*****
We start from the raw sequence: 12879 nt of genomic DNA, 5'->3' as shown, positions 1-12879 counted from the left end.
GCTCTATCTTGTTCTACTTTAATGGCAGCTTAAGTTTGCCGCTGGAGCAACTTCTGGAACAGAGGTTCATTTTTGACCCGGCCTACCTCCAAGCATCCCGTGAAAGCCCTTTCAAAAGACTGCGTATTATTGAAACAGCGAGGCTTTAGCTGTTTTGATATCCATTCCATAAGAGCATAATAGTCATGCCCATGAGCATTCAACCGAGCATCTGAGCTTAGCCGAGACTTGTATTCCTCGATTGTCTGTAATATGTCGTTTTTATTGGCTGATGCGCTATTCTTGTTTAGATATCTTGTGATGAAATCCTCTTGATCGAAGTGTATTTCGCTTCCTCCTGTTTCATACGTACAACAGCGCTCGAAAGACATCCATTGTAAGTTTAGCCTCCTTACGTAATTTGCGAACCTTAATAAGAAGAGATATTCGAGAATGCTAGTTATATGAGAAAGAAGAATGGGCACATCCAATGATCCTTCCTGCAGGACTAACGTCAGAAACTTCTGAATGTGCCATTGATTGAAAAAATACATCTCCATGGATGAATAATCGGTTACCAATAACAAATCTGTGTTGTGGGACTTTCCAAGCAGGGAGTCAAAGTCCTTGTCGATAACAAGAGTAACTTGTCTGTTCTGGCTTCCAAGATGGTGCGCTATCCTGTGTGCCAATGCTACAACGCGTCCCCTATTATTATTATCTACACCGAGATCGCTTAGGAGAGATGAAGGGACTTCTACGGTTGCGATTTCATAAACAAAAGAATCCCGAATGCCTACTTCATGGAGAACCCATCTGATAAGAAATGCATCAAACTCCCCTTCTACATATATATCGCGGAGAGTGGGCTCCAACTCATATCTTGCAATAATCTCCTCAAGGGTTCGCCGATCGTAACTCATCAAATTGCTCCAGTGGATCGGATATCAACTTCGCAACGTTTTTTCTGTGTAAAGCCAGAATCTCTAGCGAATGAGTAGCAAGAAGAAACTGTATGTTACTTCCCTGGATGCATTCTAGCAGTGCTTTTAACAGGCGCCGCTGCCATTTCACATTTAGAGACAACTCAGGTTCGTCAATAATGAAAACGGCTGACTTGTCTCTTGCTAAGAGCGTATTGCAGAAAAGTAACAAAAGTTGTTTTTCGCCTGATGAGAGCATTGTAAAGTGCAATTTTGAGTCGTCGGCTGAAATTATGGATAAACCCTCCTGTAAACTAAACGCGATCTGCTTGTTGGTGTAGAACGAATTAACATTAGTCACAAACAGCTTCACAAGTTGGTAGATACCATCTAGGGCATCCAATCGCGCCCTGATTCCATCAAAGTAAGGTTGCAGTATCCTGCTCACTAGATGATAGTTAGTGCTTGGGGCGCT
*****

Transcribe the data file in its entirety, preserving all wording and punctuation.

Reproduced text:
We start from the raw sequence: 12879 nt of genomic DNA, 5'->3' as shown, positions 1-12879 counted from the left end.
GCTCTATCTTGTTCTACTTTAATGGCAGCTTAAGTTTGCCGCTGGAGCAACTTCTGGAACAGAGGTTCATTTTTGACCCGGCCTACCTCCAAGCATCCCGTGAAAGCCCTTTCAAAAGACTGCGTATTATTGAAACAGCGAGGCTTTAGCTGTTTTGATATCCATTCCATAAGAGCATAATAGTCATGCCCATGAGCATTCAACCGAGCATCTGAGCTTAGCCGAGACTTGTATTCCTCGATTGTCTGTAATATGTCGTTTTTATTGGCTGATGCGCTATTCTTGTTTAGATATCTTGTGATGAAATCCTCTTGATCGAAGTGTATTTCGCTTCCTCCTGTTTCATACGTACAACAGCGCTCGAAAGACATCCATTGTAAGTTTAGCCTCCTTACGTAATTTGCGAACCTTAATAAGAAGAGATATTCGAGAATGCTAGTTATATGAGAAAGAAGAATGGGCACATCCAATGATCCTTCCTGCAGGACTAACGTCAGAAACTTCTGAATGTGCCATTGATTGAAAAAATACATCTCCATGGATGAATAATCGGTTACCAATAACAAATCTGTGTTGTGGGACTTTCCAAGCAGGGAGTCAAAGTCCTTGTCGATAACAAGAGTAACTTGTCTGTTCTGGCTTCCAAGATGGTGCGCTATCCTGTGTGCCAATGCTACAACGCGTCCCCTATTATTATTATCTACACCGAGATCGCTTAGGAGAGATGAAGGGACTTCTACGGTTGCGATTTCATAAACAAAAGAATCCCGAATGCCTACTTCATGGAGAACCCATCTGATAAGAAATGCATCAAACTCCCCTTCTACATATATATCGCGGAGAGTGGGCTCCAACTCATATCTTGCAATAATCTCCTCAAGGGTTCGCCGATCGTAACTCATCAAATTGCTCCAGTGGATCGGATATCAACTTCGCAACGTTTTTTCTGTGTAAAGCCAGAATCTCTAGCGAATGAGTAGCAAGAAGAAACTGTATGTTACTTCCCTGGATGCATTCTAGCAGTGCTTTTAACAGGCGCCGCTGCCATTTCACATTTAGAGACAACTCAGGTTCGTCAATAATGAAAACGGCTGACTTGTCTCTTGCTAAGAGCGTATTGCAGAAAAGTAACAAAAGTTGTTTTTCGCCTGATGAGAGCATTGTAAAGTGCAATTTTGAGTCGTCGGCTGAAATTATGGATAAACCCTCCTGTAAACTAAACGCGATCTGCTTGTTGGTGTAGAACGAATTAACATTAGTCACAAACAGCTTCACAAGTTGGTAGATACCATCTAGGGCATCCAATCGCGCCCTGATTCCATCAAAGTAAGGTTGCAGTATCCTGCTCACTAGATGATAGTTAGTGCTTGGGGCGCT